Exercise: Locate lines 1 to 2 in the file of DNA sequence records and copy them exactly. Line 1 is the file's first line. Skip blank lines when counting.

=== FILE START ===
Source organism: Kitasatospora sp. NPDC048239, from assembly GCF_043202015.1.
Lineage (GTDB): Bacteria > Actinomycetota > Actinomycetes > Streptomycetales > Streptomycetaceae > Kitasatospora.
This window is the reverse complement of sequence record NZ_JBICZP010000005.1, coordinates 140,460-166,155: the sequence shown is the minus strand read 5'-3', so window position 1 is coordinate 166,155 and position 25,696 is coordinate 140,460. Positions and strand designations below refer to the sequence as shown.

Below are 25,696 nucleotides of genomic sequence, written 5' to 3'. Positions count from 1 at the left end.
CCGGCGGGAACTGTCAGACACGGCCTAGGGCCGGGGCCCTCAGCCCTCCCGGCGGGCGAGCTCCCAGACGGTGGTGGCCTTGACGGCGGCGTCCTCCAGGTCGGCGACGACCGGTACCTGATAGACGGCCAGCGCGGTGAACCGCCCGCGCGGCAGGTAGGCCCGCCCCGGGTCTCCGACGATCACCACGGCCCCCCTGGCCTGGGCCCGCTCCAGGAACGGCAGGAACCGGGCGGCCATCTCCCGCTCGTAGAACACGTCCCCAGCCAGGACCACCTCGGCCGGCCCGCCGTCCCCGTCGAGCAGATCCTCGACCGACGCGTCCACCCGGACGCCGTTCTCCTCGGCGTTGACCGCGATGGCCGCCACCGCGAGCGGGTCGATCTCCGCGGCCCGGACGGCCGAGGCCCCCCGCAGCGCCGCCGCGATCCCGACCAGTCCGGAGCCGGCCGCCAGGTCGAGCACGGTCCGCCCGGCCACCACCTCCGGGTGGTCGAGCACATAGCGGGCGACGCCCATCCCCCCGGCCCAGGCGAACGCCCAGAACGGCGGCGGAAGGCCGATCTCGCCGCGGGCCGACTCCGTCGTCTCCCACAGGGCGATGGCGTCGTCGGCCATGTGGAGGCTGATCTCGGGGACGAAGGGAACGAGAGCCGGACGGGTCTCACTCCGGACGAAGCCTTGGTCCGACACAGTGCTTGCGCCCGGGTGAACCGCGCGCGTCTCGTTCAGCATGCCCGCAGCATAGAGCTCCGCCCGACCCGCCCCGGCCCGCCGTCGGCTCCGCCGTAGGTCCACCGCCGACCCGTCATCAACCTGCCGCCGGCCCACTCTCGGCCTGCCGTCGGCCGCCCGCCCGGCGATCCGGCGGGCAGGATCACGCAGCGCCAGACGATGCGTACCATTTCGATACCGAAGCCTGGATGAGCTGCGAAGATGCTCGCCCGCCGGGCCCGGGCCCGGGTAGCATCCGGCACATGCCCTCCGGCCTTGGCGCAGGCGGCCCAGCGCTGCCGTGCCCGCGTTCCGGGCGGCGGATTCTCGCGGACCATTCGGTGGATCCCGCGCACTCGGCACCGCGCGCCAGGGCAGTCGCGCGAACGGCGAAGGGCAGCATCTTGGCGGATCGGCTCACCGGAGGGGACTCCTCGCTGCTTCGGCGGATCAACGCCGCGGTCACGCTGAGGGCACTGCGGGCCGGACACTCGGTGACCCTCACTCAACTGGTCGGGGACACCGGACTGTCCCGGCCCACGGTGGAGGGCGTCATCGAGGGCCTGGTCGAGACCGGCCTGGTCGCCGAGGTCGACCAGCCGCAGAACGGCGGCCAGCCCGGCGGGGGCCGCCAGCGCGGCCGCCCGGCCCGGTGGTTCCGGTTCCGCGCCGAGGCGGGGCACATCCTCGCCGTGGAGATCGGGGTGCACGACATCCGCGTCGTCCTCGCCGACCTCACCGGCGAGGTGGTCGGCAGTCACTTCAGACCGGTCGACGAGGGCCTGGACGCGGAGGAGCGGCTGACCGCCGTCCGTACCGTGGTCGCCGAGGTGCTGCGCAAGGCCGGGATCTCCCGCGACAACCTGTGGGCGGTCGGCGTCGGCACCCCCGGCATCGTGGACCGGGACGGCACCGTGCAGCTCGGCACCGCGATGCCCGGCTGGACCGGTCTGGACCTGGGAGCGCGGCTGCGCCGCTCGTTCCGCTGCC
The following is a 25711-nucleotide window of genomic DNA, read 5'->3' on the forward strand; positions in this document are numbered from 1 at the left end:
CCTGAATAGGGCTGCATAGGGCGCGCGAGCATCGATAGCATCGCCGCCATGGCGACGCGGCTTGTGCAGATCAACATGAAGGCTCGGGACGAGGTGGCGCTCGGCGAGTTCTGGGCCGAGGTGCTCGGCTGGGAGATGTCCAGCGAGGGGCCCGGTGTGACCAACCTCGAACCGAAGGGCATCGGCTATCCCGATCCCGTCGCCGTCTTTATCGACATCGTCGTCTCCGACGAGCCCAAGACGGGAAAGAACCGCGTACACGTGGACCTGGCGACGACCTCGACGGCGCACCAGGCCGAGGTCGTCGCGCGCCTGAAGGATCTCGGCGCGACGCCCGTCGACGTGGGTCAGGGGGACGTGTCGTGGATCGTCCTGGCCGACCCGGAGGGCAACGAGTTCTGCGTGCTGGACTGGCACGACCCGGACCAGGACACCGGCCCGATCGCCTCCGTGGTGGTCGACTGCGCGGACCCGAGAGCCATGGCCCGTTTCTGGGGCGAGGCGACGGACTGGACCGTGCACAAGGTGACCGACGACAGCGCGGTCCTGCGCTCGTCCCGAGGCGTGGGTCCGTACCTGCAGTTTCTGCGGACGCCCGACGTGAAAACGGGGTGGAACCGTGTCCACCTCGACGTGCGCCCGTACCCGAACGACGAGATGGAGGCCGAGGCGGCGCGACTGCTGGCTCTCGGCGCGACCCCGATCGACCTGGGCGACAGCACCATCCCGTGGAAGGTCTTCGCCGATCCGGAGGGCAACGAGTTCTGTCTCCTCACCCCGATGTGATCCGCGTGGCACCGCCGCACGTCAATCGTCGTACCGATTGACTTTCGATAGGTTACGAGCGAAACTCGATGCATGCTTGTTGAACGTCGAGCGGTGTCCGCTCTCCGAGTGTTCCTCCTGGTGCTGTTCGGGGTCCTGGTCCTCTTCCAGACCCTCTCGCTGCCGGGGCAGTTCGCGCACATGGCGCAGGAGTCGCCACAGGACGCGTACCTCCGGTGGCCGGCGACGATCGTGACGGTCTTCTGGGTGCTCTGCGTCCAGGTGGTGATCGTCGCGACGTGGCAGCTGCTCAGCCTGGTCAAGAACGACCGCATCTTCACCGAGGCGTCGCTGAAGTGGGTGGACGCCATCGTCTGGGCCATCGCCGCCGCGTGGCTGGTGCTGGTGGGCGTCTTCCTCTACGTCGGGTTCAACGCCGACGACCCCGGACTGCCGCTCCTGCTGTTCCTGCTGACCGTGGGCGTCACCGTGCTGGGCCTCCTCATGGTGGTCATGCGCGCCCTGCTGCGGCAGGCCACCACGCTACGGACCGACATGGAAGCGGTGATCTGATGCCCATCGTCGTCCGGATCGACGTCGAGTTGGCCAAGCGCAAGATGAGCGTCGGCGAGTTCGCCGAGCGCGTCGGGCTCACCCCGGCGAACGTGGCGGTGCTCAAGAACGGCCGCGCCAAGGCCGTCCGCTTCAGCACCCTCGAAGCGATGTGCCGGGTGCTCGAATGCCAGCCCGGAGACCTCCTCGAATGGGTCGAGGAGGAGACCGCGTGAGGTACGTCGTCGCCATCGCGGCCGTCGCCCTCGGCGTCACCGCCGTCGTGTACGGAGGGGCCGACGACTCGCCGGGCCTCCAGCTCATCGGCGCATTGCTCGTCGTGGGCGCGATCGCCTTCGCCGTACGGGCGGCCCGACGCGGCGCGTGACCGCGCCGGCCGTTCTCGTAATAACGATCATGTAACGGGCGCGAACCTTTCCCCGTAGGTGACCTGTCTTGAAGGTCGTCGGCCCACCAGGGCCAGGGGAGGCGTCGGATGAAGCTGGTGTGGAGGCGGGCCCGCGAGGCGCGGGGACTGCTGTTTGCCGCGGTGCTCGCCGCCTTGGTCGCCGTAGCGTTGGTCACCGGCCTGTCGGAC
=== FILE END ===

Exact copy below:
Source organism: Kitasatospora sp. NPDC048239, from assembly GCF_043202015.1.
Lineage (GTDB): Bacteria > Actinomycetota > Actinomycetes > Streptomycetales > Streptomycetaceae > Kitasatospora.